Secure Peer-to-Peer Networks for Scientific Information Sharing
- Created: Thursday, 01 March 2012
This technique combines advantages of social networks with peer-to-peer file sharing.
The most common means of remote scientific collaboration today includes the trio of e-mail for electronic communication, FTP for file sharing, and personalized Web sites for dissemination of papers and research results. With the growth of broadband Internet, there has been a desire to share large files (movies, files, scientific data files) over the Internet. Email has limits on the size of files that can be attached and transmitted. FTP is often used to share large files, but this requires the user to set up an FTP site for which it is hard to set group privileges, it is not straightforward for everyone, and the content is not searchable.Peer-to-peer technology (P2P), which has been overwhelmingly successful in popular content distribution, is the basis for development of a scientific collaboratory called Scientific Peer Network (SciPerNet). This technology combines social networking with P2P file sharing. SciPerNet will be a standalone application, written in Java and Swing, thus insuring portability to a number of different platforms. Some of the features include user authentication, search capability, seamless integration with a data center, the ability to create groups and social networks, and on-line chat.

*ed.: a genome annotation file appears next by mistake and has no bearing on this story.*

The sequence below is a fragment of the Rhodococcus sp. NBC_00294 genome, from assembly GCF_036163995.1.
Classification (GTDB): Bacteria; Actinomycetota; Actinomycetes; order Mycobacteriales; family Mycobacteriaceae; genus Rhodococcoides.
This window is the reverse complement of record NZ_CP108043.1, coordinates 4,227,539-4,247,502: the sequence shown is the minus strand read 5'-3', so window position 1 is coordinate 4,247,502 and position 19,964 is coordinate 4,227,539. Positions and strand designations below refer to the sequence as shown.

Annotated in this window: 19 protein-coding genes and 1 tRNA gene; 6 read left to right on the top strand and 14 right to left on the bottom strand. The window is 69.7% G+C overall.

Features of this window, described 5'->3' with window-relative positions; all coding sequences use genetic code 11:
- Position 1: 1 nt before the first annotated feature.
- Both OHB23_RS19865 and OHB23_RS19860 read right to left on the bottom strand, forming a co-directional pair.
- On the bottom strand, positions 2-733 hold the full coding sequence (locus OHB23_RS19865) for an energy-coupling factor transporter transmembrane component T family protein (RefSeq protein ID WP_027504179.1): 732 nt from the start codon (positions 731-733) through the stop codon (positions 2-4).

In contrast to P2P networks such as
Gnutella, Bit Torrent, and others,
SciPerNet incorporates three design elements
that are critical to application of
P2P for scientific purposes:
• User authentication,
• Data integrity validation,
• Reliable searching
SciPerNet also provides a complementary solution to virtual observatories by enabling distributed collaboration and sharing of downloaded and/or processed data among scientists. This will, in turn, increase scientific returns from NASA missions. As such, SciPerNet can serve a twofold purpose for NASA: a cost-savings software as well as a productivity tool for scientists working with data from NASA missions.
This work was done by Homa Karimabadi of SciberQuest, Inc. for Goddard Space Flight Center. For further information, contact the Goddard Innovative Partnerships Office at (301) 286-5810. GSC-15396-1